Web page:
Diana Dooley, secretary of the state’s Health and Human Services agency, yesterday announced formation of a task force to take a hard look at the viability of closing four developmental centers in California.
“I don’t know if the four developmental centers we operate can all close,” Dooley said. “I want to hear from the stakeholders with an open mind. Clearly there is a problem with these centers, but we also have to address the fiscal issues. If they cannot operate, then we should look at a timeline for closing them.”
Developmental centers in California have come under fire recently — with allegations of chronic abuse of patients, investigations by multiple government agencies and loss of federal certification. The state has taken a number of steps, particularly at Sonoma Developmental Center, to investigate possible abuses and improve safety of the centers’ clients.
Dooley’s announcement of a task force to look at the future of those centers and to provide alternatives for patients at those centers places a stamp of disapproval on the system housing patients with severe developmental disabilities.
“What we are doing now is increasingly inefficient,” Dooley said. “The steps we have taken and are continuing to take are to improve the safety of people in the developmental centers. Most of the issues have been around the reaction and response to some of the conditions there.”
Dooley spoke yesterday at an Assembly budget subcommittee hearing, where legislators met to discuss funding requested by the developmental centers. It’s a tricky question, since some of the requested money would replace about $7 million in federal funding lost through decertification prompted by in part by the centers’ failures.
“What we have seen occurring in the centers is happening on an unacceptable basis,” said Assembly member Roger Dickinson (D-Sacramento). “For some of us, it’s a little like Iraq, that we just have to get out. You know there are going to be difficulties, but you just have to cut your losses.”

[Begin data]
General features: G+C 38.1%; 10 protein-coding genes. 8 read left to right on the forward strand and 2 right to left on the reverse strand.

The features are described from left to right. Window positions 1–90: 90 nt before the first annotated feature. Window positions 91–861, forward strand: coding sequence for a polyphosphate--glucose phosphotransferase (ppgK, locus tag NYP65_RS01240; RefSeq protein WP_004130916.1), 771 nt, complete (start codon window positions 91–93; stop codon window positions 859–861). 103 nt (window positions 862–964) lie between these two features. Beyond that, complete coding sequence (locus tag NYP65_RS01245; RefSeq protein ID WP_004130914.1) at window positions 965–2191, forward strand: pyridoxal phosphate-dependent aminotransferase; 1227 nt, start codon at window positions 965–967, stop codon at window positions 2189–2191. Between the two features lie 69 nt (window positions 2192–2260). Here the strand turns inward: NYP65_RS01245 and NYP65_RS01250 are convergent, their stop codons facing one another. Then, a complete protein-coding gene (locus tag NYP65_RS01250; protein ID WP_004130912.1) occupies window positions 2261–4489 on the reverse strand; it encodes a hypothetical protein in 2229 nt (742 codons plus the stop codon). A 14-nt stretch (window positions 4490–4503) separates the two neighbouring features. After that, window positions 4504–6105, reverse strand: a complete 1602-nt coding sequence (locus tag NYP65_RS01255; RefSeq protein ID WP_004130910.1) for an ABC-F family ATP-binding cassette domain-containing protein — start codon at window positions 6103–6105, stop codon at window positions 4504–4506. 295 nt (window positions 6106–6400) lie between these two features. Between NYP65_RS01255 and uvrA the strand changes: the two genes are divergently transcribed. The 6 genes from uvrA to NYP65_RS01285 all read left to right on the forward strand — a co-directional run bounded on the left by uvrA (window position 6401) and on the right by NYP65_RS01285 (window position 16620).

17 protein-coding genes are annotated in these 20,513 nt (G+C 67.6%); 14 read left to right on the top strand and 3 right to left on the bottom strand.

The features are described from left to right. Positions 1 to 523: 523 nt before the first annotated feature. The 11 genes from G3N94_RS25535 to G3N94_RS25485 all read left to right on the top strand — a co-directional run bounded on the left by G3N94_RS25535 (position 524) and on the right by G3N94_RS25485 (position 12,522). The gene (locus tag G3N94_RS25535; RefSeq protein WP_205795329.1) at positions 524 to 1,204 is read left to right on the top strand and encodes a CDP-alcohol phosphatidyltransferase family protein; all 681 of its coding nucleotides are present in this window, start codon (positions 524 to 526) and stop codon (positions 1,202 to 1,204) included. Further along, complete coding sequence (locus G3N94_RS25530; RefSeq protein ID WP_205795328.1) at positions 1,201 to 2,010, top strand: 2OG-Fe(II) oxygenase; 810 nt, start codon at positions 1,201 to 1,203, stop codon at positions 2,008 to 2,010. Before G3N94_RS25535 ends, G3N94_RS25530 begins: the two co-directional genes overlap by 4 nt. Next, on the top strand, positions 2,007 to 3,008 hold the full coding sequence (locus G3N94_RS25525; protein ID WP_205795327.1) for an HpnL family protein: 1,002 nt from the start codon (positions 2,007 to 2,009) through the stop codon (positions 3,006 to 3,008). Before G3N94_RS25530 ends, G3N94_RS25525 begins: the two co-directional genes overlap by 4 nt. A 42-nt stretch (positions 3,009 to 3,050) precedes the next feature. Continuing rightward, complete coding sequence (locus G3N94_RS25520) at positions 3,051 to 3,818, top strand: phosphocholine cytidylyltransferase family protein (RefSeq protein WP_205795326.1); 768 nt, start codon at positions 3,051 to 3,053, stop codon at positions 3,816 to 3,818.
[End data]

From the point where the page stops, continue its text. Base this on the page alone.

Dickinson wondered about the starting point of the task force: “I don’t think you want to think of it as something that can be salvaged,” he said. The state, he said, may want “to start from the point that we have evidence that they should be closed and they would have to be judged on whether there’s a reason for them to stay open.”
Dooley nodded her head. “Message received,” she said.
Assembly member Shannon Grove (R-Bakersfield) had a much more emotional response to the future of developmental centers.
“I want a hard closure date for these facilities,” Grove said. “These antiquated, house-of-horrors institutions have no place in society today.”
Marty Omoto, executive director of the California Disability Community Action Network, agreed with the overall sentiment in the budget hearing that the centers should close. But it should happen slowly, he said, and only when a strong transition plan has been implemented for what to do with the current residents in the centers.
“I strongly support the task force to look at alternatives to developmental centers,” Omoto said. “This is what policy-making should be, to look at policy-making in a more deliberate way. A deliberative approach that does have a timeline, that makes sense.”
Establishing a hard end date does nothing for the center residents, he said, who have multiple special needs and need highly specialized care that needs to continue in some kind of new, in-community setting.
“People’s lives matter,” he said. “And that’s where we should focus.”
The Assembly Budget Subcommittee on Health and Human Services yesterday delayed the decision about funding until Friday’s scheduled subcommittee hearing.